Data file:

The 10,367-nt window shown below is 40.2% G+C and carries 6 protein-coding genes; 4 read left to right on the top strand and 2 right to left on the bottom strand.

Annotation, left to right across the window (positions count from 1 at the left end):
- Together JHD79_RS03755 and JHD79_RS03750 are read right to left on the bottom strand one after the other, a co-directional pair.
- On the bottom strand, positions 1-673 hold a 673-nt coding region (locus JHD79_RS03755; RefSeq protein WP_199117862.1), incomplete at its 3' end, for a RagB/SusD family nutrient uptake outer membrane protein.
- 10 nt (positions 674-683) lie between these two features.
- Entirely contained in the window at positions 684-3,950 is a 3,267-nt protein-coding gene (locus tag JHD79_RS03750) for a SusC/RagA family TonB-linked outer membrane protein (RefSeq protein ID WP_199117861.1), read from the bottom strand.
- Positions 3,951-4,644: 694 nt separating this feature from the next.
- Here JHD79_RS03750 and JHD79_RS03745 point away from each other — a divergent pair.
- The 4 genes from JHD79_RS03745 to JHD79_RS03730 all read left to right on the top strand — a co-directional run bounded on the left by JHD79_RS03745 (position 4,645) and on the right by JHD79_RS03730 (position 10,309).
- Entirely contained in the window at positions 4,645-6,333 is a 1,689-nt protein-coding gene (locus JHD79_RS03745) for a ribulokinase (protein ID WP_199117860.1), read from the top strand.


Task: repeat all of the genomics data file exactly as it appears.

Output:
The 10,367-nt window shown below is 40.2% G+C and carries 6 protein-coding genes; 4 read left to right on the top strand and 2 right to left on the bottom strand.

Annotation, left to right across the window (positions count from 1 at the left end):
- Together JHD79_RS03755 and JHD79_RS03750 are read right to left on the bottom strand one after the other, a co-directional pair.
- On the bottom strand, positions 1-673 hold a 673-nt coding region (locus JHD79_RS03755; RefSeq protein WP_199117862.1), incomplete at its 3' end, for a RagB/SusD family nutrient uptake outer membrane protein.
- 10 nt (positions 674-683) lie between these two features.
- Entirely contained in the window at positions 684-3,950 is a 3,267-nt protein-coding gene (locus tag JHD79_RS03750) for a SusC/RagA family TonB-linked outer membrane protein (RefSeq protein ID WP_199117861.1), read from the bottom strand.
- Positions 3,951-4,644: 694 nt separating this feature from the next.
- Here JHD79_RS03750 and JHD79_RS03745 point away from each other — a divergent pair.
- The 4 genes from JHD79_RS03745 to JHD79_RS03730 all read left to right on the top strand — a co-directional run bounded on the left by JHD79_RS03745 (position 4,645) and on the right by JHD79_RS03730 (position 10,309).
- Entirely contained in the window at positions 4,645-6,333 is a 1,689-nt protein-coding gene (locus JHD79_RS03745) for a ribulokinase (protein ID WP_199117860.1), read from the top strand.